Ever since I was little, I’ve always been interested in magic. Not the kind that employs men and women pulling rabbits and doves out of hats (though, I do enjoy them).
I’m talking about fantasy. Curses. Bubbling cauldrons. Wolfsbane. Witches, wizards, warlocks—oh,my!
That kind of magic.
And now, after discussing it with a friend, do I realize that writers are magicians in their own right. And that the so-called “secret” to great writing does not really exist at all.
My friend and I have been discussing, back and forth, what fiction critic John Gardner calls “the fictional dream.” It’s what the reader comes back for whenever they open up a book—the mesmerizing, enchanting sensation that allows them to step away from reality and feel and breathe and experience the story world on a level higher than reality itself. Once done, many readers put their books down and think, “How in the world did the author do that?” much in the same way after one watches doves fly out of a magician’s hands in flames.
All it takes, however, is practice in writing and magic (of both kinds). While there is no secret formula for writing the greatest novel ever (and if you try to find it, it will never be found), you can practice at writing. The English language has rules and grammar to follow. Audiences tend to like characters with agency and plots that make us sit on the edge of our seats, wondering whether or not they’ll escape the clutches of the evil swamp monster.
It’s not mystical. It takes skill. Practice. The ability to craft words into worlds, words into feelings, words into dreams and desires. That is something very magical, indeed—the way our brains can feel something we’ve never touched, heard something we’d never hear in a city suburb, like the cry of an orc.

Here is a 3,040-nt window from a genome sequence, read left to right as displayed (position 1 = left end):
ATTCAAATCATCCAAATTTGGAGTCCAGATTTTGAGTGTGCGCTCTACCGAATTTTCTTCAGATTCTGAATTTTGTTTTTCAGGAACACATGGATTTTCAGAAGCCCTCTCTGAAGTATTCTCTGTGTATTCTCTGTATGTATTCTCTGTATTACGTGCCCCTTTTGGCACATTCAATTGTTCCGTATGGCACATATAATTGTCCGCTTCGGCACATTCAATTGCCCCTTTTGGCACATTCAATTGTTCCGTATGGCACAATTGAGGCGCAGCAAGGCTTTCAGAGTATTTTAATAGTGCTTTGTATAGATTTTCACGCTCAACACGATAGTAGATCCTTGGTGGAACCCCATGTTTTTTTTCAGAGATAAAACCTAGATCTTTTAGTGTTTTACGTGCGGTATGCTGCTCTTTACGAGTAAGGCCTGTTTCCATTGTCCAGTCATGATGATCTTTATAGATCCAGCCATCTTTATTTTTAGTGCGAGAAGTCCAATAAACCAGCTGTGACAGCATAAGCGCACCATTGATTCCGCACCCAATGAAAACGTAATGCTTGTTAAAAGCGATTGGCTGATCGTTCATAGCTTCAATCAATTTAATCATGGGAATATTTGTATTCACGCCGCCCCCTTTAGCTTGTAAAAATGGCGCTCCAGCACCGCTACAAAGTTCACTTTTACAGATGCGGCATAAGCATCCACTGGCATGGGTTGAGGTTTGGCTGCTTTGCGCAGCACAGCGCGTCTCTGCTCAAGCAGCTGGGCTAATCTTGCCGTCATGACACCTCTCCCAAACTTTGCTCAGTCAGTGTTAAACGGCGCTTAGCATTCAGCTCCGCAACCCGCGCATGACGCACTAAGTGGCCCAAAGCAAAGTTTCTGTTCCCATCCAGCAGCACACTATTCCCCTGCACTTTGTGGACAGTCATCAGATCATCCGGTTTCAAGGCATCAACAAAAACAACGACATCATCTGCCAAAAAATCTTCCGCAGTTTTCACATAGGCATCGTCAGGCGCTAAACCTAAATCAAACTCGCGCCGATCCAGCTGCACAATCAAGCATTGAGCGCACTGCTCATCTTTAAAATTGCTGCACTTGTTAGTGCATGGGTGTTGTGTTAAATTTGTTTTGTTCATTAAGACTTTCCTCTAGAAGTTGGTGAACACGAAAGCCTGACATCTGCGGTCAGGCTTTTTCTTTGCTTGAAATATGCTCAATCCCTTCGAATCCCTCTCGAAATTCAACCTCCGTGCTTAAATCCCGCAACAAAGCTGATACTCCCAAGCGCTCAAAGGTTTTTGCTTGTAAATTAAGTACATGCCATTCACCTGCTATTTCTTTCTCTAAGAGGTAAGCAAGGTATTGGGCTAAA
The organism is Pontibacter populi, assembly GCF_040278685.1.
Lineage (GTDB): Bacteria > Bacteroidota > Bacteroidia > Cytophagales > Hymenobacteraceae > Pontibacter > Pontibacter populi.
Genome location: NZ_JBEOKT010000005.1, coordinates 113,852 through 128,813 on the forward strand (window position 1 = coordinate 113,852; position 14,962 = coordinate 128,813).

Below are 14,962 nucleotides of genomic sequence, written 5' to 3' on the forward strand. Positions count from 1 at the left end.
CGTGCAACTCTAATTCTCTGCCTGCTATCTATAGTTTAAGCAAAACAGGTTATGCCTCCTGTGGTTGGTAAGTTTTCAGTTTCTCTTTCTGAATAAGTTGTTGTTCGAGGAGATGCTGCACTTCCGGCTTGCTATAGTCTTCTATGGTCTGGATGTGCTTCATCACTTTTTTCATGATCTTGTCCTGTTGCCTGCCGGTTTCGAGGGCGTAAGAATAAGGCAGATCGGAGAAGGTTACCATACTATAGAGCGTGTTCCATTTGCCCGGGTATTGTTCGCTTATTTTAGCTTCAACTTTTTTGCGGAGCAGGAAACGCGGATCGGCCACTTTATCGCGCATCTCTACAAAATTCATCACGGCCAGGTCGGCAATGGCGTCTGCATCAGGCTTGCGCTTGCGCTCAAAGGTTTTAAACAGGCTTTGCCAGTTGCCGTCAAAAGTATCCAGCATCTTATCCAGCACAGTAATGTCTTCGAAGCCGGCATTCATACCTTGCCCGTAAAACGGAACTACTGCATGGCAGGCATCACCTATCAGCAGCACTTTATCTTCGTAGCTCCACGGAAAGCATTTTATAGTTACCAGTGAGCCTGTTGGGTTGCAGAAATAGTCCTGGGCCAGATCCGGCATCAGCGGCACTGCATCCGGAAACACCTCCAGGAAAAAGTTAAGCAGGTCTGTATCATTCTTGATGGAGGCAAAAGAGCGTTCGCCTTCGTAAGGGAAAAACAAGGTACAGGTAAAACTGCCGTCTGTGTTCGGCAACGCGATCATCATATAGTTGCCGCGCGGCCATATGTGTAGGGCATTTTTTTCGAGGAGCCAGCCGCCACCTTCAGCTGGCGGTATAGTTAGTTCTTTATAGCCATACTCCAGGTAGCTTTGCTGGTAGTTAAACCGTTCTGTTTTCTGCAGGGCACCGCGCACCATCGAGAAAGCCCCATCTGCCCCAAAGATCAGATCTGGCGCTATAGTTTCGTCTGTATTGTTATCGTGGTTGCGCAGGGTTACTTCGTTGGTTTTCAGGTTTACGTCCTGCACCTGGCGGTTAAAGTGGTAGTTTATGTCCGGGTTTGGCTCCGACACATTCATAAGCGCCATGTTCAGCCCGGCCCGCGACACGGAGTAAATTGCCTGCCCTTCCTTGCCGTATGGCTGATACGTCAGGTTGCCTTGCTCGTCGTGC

And while a magician aptly tells others that they never reveal their secrets, writers are, luckily, the very few that do tell their “secrets” and write books about writing.
Though, I will admit. It’s not easy. In my time trying to learn the craft, there has been struggle. Getting better at writing takes writing and reading. There is no magic wand that provides instant skill forever. For some, it takes days to pick things up (and by the gods, do we envy them). Others? Weeks, months, or even years. Most likely, the majority of aspiring writers take awhile to get better. They get discouraged quickly, because all of the knowledge they gain opens eyes to flaws in their work that they know they should fix, but shouldn’t, because if they do, it gets in the way of their rough draft.
But that’s okay. That’s completely normal. Don’t beat yourself up. The fact that you are putting down words is better than giving up and quitting for good. Every word you take—every sentence you make—is a step to becoming a better writer, and a better magician.
So, don’t be afraid, fellow witches and warlocks. You’re not alone. And you can cast that spell. Because, let’s face it.
Even Merlin had to start somewhere.